In this newer volume, Demos begins by acknowledging our end-times era – so many losses of species, glaciers, and norma­tive measures of sea level and of carbon in the atmosphere – and reframing ‘models of aesthetic practice … that not only critically identify manifold problems that threaten existence … [but also] offer diverse approaches to a hopeful futurity’.
Following an introductory statement, seven chapters enact his bold ‘methodological intervention’ of practicing what he preaches with thinking that ‘refuses to limit the sig­nificance of climate to the biogeophysical realm’ and ‘expands the reach of ‘climate’ and ‘environment’ to their ‘differential impacts, racially and economically deter­mined’. Thus he embeds filmmaker Arthur Jafa’s collage of news videos on Black lives, Love Is the Message, the Message Is Death (2016), within Anthropocene disparities and juxtaposes it to neoliberal delusions of saving the world by commer­cial geoengineering. Other chapters address climate refugees, extraction, and animal ‘cosmo-politics.’ These topics, central to environmentalist concerns, are familiar to many; more unusual and informative for a mainstream audience is his discussion of ecological scenarios in the medium of video games. Here he draws from research by Aubrey Anable (Playing with Feelings: Video Games and Affect, University of Minnesota Press, 2018) to make a psychologically astute assertion that ‘games provide ways to rehearse and practice reactions, feelings, and states that extend nuance, texture, and expectation into everyday life … they bear the potential to modulate present and future behaviors’. While unstated as such, that is pediatrician and psychoanalyst D. W. Winnicott’s concept (Playing and Reality, 1971) of the ‘transitional object.’ That reasoning could be applied to the primary value of every work of art Demos discusses – each work not only provides information but also facilitates imagined experience of a thought or behavior prior to one’s enacting of it.
Overall, political, sociological, geo­graphical, and economic aspects of the envi­ronmental crisis and artist-activists’ responses appear most compelling to Demos, driving and structuring his discourse, which nomi­nally acknowledges aesthetics while regarding the concept ambivalently. Analysis of the formal and material properties of specific works and their emotional and affective effects is sparse, whether because those aspects appear hardly attended to by their makers or because they are of less interest to Demos. Comparative analysis of the work
of artists commonly associated with environmentalism, such as Mark Dion, Olafur Eliasson, Maya Lin, and Alexis Rockman­ – all unmentioned by Demos – -could have further substantiated his preference for activists’ visual culture that appears mostly outside the art world.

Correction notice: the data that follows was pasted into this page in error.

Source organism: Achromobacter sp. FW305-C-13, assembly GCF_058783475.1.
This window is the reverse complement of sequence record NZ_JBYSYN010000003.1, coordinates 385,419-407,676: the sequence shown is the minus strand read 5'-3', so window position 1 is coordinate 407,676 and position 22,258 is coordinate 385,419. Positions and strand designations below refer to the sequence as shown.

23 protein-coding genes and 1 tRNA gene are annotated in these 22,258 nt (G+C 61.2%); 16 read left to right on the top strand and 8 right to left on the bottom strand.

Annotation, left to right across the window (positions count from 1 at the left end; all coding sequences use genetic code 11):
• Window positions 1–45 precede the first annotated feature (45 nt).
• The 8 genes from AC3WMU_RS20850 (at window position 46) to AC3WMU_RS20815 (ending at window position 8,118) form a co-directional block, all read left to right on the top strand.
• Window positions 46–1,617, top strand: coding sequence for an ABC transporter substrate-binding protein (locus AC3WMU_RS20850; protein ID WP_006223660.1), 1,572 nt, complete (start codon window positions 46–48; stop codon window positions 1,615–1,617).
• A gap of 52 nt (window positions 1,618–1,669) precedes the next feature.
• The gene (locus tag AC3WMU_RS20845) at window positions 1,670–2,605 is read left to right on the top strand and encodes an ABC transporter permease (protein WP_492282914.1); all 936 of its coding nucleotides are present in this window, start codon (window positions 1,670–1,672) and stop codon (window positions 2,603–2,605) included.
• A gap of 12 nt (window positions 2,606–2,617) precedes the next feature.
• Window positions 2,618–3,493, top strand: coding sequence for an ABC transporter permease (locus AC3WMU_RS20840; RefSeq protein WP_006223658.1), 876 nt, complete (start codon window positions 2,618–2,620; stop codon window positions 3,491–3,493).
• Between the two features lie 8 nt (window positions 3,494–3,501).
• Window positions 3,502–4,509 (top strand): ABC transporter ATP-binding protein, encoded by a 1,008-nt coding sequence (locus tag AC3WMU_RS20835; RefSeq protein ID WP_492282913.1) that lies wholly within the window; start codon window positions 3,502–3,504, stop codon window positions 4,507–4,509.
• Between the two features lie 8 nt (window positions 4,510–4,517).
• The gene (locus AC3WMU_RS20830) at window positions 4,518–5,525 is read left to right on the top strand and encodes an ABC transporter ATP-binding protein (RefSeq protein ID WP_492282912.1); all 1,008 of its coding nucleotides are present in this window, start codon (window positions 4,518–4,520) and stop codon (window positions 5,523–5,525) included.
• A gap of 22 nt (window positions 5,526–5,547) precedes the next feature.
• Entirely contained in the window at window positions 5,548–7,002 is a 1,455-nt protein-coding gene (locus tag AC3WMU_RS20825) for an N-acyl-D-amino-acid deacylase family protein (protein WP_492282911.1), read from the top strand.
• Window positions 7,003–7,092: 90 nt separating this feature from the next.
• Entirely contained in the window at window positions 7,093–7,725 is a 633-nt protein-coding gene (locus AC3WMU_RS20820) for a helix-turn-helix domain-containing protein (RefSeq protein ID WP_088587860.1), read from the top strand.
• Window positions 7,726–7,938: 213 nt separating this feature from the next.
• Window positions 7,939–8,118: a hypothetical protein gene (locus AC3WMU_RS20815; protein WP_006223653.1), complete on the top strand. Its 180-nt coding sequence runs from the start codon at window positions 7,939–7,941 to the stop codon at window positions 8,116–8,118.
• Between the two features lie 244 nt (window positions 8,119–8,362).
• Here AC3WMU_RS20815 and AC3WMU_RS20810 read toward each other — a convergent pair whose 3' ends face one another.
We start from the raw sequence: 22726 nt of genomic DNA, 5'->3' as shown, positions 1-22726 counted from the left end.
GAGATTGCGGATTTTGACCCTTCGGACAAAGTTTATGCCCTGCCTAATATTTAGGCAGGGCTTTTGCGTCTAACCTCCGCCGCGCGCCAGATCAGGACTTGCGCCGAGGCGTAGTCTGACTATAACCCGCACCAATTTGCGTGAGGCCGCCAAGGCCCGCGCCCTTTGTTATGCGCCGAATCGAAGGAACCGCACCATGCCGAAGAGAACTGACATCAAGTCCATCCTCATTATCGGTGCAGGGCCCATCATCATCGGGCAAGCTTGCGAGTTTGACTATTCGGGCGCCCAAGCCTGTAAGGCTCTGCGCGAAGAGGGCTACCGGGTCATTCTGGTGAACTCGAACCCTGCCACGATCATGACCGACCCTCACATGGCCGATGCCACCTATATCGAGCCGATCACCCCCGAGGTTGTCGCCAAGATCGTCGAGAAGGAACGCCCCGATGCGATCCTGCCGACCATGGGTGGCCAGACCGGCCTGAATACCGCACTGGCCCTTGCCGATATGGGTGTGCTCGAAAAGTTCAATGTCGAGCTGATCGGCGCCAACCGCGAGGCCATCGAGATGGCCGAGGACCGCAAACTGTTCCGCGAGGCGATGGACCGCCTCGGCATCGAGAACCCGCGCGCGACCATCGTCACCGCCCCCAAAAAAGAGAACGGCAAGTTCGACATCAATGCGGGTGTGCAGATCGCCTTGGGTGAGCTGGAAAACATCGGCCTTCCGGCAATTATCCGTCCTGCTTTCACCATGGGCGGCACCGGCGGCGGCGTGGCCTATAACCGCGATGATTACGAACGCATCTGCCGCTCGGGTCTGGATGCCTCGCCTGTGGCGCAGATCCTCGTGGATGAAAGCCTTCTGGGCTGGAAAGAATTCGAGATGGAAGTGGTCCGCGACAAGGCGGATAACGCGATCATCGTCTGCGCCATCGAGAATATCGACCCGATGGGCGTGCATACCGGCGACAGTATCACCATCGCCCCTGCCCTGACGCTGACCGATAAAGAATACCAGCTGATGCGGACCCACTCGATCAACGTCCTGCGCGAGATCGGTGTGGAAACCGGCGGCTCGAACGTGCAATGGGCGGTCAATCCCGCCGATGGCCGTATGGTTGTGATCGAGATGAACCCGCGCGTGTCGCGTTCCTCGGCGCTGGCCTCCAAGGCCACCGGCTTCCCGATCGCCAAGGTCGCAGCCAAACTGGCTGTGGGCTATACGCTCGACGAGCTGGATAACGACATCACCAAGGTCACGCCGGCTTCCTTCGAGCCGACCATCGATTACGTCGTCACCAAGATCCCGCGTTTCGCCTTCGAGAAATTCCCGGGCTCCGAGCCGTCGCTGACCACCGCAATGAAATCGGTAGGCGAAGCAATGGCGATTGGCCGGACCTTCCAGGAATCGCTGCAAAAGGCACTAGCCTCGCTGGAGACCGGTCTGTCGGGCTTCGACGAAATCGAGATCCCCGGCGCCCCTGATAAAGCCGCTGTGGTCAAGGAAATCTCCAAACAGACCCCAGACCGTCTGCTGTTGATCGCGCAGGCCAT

Yet Beyond the World’s Ends chapter on John Akomfrah’s Vertigo Sea (2015) – a film juxtaposing sea rise and slavery shown on three wall-size screens that is as enthralling visually as it is riveting politically –demon­strates that Demos’s analytical muscle can wrestle eloquently with immersive beauty. Here his atypical laudatory suavity was likely prompted by the essay’s commission by a type of institution he otherwise deplores, a museum.
Latent issues remain to be directly addressed. Demos regularly laments the instrumentalization of elements of nature, including not just petrocapitalism but the use of forests and animals, but he bristles at Artforum’s prohibition against the instrumentalization of art to promote a cause, considering that circumscription a mod­ernist myth. But we do not need art to tell us which way the wind is blowing, as Demos recognized early in Decolonizing Nature: ‘The recent efflorescence of science writing, environmental reporting, documen­tary film and activist movements raises ques­tions about what role art might play now that consciousness-raising is taking place through mainstream mass media’. Those paying attention are aware of the extent of our environment’s decay; for instance, the New York Times reports on corporate and governmental malfeasance regarding the environment and partnered with the nonprofit ProPublica to publish in 2020 a three-part series on mass human migrations underway resulting from climate change.
Likewise, scientists, engineers, and legislators do a better job than artists at direct rectifi­cation. What, then, is the process by which works of art are effective toward consensus building? The video games/Winnicott model Demos describes offers a way, one that requires attention like Akomfah’s to sensory aspects of art. Related, then, is recognizing that the postmodern myth of the anti-aesthetic – critiqued by Rosalind Krauss in 1986 as ‘a simplistic opposition … between formal invention and the social mission of art’ – is obsolete. Intending to model and provoke engagement with the political and social exigencies of climate change, Demos’s forceful texts may be just as productive in discussions of the pressing quandary of how works of art produce social change.

In a canny conjunction of the venera­ble and the topical, Andrew Patrizio, in his The Ecological Eye: Assembling an Ecocritical Art History, follows those scholars who have acclaimed Millard Meiss’s Painting in Florence and Siena after the Black Death (1951) – in particular its integration of the ‘severe drought of 1347 [and] the repeat failure of crops the next year’ into the discussion of the devastation of the bubonic plague of 1348 – as ‘pioneering ecological art history’.